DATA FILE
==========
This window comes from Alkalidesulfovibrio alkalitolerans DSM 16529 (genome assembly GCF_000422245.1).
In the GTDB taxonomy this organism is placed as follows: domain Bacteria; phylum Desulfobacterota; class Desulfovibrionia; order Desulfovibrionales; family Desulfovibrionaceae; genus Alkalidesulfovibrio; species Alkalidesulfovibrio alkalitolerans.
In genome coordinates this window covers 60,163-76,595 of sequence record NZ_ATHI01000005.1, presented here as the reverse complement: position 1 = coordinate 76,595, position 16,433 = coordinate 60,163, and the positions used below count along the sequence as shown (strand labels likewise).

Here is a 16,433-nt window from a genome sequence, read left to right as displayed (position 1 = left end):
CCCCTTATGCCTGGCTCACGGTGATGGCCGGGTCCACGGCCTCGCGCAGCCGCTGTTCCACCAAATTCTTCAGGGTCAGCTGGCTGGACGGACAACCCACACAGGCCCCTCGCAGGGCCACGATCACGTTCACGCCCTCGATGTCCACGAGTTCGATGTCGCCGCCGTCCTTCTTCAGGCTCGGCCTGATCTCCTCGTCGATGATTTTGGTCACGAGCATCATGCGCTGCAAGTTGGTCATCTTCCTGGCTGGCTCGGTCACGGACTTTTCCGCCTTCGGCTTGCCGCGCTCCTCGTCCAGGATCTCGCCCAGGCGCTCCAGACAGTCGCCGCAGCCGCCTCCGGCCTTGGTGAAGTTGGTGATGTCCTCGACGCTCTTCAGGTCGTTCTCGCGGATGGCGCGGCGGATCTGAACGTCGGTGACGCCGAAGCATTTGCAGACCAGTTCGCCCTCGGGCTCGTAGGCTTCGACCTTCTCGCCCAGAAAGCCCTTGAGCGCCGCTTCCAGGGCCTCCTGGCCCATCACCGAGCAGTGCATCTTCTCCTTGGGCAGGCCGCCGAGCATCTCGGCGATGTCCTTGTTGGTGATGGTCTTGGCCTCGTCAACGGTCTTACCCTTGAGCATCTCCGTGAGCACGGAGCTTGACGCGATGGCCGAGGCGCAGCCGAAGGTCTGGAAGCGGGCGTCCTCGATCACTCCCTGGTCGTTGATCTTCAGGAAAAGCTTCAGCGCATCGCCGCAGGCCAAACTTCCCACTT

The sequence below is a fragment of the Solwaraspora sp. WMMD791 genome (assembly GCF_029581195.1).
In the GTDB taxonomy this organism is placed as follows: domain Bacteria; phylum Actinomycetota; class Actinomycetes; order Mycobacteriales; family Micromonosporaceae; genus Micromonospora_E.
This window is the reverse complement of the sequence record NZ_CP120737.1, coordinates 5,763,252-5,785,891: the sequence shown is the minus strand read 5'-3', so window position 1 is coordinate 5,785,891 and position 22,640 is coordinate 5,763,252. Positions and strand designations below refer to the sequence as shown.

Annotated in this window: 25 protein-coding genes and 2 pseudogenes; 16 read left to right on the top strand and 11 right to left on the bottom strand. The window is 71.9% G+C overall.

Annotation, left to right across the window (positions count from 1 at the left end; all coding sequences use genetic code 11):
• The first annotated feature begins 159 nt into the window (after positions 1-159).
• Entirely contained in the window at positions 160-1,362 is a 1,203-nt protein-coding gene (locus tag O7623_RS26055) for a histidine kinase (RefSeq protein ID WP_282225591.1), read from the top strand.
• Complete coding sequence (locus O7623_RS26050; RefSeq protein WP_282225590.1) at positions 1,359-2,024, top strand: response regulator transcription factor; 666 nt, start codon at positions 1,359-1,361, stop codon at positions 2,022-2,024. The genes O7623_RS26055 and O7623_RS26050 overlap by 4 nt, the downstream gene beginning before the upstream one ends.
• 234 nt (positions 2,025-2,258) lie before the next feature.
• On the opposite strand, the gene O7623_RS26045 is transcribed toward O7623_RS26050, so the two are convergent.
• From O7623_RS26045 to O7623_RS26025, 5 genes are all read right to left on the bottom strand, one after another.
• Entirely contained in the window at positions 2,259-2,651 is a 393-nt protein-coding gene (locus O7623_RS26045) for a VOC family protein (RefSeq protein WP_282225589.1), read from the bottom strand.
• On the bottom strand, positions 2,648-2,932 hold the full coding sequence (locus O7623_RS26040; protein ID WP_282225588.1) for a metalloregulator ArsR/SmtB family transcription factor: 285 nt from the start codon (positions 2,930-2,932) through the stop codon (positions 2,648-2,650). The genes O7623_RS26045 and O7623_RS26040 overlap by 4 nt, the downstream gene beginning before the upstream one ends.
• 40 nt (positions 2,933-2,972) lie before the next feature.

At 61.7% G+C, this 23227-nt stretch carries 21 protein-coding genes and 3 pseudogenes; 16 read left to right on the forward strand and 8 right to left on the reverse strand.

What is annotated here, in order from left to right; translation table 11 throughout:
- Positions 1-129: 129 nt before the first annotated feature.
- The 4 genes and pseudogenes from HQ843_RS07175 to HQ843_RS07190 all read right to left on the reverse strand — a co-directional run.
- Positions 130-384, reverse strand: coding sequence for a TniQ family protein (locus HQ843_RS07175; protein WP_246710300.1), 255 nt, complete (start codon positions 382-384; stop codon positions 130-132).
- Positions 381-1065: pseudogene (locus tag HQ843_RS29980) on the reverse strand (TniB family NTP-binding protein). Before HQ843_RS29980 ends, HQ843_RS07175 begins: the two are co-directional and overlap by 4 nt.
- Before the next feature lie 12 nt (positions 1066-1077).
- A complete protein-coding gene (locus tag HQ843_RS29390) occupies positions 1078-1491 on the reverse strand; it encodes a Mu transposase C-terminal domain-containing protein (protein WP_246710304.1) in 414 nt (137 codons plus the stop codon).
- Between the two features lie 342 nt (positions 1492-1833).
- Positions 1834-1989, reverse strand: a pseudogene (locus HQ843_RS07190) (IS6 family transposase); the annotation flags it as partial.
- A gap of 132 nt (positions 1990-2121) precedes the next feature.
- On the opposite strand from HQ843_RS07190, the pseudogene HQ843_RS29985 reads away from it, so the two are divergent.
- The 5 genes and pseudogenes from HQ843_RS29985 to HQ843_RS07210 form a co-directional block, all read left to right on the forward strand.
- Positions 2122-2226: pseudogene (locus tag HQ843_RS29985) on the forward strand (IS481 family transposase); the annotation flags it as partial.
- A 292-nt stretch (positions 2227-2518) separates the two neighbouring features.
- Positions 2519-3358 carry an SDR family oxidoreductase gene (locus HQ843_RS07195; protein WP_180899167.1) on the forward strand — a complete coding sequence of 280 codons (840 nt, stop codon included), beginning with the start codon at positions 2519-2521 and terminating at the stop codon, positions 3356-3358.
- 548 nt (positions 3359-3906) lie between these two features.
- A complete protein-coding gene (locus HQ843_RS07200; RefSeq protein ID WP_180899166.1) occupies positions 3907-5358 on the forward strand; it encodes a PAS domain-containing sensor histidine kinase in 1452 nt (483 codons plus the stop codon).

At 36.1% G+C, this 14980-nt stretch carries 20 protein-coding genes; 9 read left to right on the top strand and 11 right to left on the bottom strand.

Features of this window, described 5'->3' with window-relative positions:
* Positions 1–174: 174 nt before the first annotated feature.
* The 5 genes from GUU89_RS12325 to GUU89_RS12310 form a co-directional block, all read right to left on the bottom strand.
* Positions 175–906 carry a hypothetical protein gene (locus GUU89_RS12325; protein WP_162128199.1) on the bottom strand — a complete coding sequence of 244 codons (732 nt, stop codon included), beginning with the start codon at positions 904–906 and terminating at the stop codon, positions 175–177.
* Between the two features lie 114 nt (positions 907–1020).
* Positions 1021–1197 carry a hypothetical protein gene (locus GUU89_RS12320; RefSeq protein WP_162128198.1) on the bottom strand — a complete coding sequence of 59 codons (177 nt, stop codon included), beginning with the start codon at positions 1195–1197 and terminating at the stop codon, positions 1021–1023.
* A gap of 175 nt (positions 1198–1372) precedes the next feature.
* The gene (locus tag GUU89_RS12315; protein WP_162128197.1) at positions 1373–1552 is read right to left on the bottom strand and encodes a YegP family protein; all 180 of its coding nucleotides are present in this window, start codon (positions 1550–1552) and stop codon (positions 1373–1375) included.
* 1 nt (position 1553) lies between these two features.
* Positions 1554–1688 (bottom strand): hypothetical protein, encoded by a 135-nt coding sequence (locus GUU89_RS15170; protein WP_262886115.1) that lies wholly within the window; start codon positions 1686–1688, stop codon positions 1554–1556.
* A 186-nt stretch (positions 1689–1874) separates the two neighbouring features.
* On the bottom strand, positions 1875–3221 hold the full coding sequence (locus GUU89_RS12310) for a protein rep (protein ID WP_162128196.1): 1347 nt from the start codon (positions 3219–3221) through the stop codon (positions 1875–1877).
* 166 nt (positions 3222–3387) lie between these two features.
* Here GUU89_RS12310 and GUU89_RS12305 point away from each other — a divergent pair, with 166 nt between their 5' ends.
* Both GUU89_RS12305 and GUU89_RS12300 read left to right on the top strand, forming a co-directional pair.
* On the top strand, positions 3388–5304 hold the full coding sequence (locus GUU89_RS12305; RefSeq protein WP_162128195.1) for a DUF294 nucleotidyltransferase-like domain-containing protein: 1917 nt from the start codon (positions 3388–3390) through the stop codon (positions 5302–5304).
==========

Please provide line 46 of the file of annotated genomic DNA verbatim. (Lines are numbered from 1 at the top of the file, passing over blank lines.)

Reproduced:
* The gene (locus tag GUU89_RS12315; protein WP_162128197.1) at positions 1373–1552 is read right to left on the bottom strand and encodes a YegP family protein; all 180 of its coding nucleotides are present in this window, start codon (positions 1550–1552) and stop codon (positions 1373–1375) included.